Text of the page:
So everything we’ve talked about so far has been based around neutering Barcelona’s general tactics and exposing their flaws – ignoring the general quality of their players which, I’ll be honest, there isn’t too much you can do about other then also be a good team. That’s going to be the same with many David and Goliath matches – tactics cannot account for all the sheer quality out there in the top teams because man for man, they have  the edge. But still, it being a ‘beating Barcelona’ guide it wouldn’t be nearly complete enough without tackling the big elephant in the room, or rather, the diminutive one.

Lionel Messi

Say what you like about Barcelona’s quality – Messi binds it all, and has done ever since Pep Guardiola arrived in the management job he occupies now. He is the fulcrum – he is a class above whatever parameters any football expert defines as ‘world class’, and in my opinion he is the greatest footballer to ever play the game, already.

So then, how to stop him. Because unlike any other side Messi changes everything. One on one, he can beat anyone in the world, so leaving the side as 3v3 in the centre isn’t going to cut it. Enter the need for those fullbacks you have to tuck in on the defensive – potentially allowing the wing backs that space on the flanks we were trying to nullify earlier, but on the bright side we still have two wingers free, ready to spring the counter.

Pulling the sting: Pushing Messi back down the field leaves Villa and Pedro with a much harder task to break the back line.

Another reason we need the fullbacks to remain grounded, rather then say, moving to track Alves, is because one of the defenders is going to be following Messi. In this case, Pepe, the dark side of football. He will use his physicality and tough tackling against Messi’s dribbling skill, but the ultimate hope of such a move is simply that Messi sees much less of the ball, or sees it in less harmful positions. What this does then, is leave two defenders against two attackers in the centre of the defence, so Barcelona’s opposition would have to tuck in the fullbacks in order to maintain stability at the back.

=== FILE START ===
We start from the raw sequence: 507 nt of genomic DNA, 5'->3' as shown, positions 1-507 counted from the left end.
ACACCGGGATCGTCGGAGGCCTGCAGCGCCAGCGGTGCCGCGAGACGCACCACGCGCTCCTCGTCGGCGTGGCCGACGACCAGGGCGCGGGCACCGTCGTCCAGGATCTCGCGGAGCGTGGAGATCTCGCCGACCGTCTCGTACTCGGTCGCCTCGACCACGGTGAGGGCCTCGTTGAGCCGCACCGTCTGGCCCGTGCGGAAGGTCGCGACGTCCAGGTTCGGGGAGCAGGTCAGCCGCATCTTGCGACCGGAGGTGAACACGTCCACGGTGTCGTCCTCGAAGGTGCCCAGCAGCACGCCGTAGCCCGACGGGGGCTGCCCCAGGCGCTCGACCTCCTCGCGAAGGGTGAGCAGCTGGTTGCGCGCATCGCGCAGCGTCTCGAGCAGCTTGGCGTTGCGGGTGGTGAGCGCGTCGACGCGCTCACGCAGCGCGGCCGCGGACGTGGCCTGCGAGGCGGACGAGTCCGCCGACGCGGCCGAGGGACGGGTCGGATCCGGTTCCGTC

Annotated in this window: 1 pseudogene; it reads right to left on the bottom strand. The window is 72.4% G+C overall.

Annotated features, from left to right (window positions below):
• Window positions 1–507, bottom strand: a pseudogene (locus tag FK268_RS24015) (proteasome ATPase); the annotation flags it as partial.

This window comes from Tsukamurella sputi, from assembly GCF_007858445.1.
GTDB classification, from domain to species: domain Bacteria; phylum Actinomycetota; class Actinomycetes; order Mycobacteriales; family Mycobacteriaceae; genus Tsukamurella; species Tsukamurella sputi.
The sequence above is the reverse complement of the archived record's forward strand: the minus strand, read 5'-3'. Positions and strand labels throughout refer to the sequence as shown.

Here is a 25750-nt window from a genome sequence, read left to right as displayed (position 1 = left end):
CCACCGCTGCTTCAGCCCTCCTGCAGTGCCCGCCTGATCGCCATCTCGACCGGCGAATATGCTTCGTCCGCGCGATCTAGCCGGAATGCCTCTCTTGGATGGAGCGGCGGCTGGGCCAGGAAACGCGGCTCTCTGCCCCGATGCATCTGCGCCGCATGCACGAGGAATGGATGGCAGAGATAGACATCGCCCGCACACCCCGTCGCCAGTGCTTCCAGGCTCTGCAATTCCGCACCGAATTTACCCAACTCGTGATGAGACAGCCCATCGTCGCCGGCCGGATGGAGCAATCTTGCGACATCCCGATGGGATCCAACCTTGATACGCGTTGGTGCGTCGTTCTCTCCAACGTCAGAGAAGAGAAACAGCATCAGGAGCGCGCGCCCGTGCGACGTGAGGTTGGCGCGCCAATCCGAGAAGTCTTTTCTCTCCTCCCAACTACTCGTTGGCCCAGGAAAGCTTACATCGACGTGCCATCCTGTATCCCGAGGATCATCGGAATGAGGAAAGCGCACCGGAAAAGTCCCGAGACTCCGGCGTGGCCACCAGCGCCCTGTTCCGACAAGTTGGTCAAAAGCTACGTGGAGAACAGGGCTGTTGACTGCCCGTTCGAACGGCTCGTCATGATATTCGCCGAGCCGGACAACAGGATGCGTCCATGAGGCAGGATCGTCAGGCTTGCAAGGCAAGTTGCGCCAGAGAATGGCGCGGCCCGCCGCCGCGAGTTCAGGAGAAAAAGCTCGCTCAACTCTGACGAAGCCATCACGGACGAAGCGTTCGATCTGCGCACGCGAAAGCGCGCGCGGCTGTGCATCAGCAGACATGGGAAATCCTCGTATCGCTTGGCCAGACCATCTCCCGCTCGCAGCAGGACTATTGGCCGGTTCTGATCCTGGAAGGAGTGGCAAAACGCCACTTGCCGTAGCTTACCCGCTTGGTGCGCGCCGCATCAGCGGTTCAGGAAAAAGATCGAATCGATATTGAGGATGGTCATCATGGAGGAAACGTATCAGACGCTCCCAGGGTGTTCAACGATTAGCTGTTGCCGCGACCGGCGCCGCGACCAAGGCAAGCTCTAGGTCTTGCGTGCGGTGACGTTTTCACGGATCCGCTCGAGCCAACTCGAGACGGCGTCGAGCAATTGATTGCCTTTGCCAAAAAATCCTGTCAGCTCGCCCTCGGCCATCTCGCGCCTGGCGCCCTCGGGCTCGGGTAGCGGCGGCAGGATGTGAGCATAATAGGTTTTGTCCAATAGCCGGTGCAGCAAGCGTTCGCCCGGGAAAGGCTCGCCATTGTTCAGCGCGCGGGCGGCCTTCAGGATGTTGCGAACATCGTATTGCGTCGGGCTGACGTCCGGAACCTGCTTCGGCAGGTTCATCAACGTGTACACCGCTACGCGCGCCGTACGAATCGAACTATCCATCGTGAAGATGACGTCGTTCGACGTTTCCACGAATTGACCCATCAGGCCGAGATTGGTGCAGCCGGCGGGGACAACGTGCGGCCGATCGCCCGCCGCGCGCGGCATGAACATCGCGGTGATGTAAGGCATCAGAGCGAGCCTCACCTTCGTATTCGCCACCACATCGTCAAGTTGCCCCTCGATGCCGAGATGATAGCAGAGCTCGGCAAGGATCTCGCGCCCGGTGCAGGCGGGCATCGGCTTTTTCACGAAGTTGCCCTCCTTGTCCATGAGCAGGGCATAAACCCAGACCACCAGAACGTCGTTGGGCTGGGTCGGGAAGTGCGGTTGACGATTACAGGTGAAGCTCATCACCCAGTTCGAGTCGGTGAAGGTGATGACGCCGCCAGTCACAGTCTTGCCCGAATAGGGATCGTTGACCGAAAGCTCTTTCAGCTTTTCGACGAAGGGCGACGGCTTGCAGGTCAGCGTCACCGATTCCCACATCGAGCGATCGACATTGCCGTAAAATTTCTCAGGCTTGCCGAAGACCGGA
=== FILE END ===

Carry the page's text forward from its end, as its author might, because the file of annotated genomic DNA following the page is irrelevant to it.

To paraphrase from Inverting The Pyramid ‘if you want to stop someone eating at a resteraunt, you stop the food coming out of the kitchen’. Messi can do just about anything with the ball, but the more you can starve Messi of the ball, the more he will go looking for it, and the less a threat he becomes. Thus having someone like Pepe tracking him, someone with the stamina and physicality would lessen his threat. And if Messi does get the better of him, he still has to get through the relatively solid back line. As solid as it can be against Messi anyway.

So, to conclude…

What you come out with is a fairly negative sounding 5-4-1, because that’s exactly what it is. Hell, really it’s more of a 5-5, which, I’m sure people can argue with plenty of justification, is a negative stance to take.

To which I would answer that any formation taken against Barcelona is going to be negative in it’s outlook. Like it or not, right now they are the best side in the world by a fair mile. They have top class players playing in top class tactical confines (using the word ‘confines’ loosely here) and regardless of what you do they are always going to be very hard to beat. Thus, teams have to be able to defend against them. Madrid, the most expensively assembled side in the world, have proven the folly of trying to out school Barcelona at what they do – but the right tactics are out there. Just as they were for catenaccio, just as they were for Hungary and Ajax and Roma and many others beside – other teams will catch on, and catch up. And for all the negativity of the 5-4-1 demonstrated here, it has the capacity to hurt Barcelona, where a four man defence robs it’s own team of it’s sting.

So, I present you a 5-4-1. It might not have the beating of Barcelona, but certainly it can expose other teams using the same tactics, and it can certainly give the charging wingback a second thought or two.

The End Result: Could a 5-4-1 beat Barcelona?

Also See: Football Manager Tactics for Barcelona.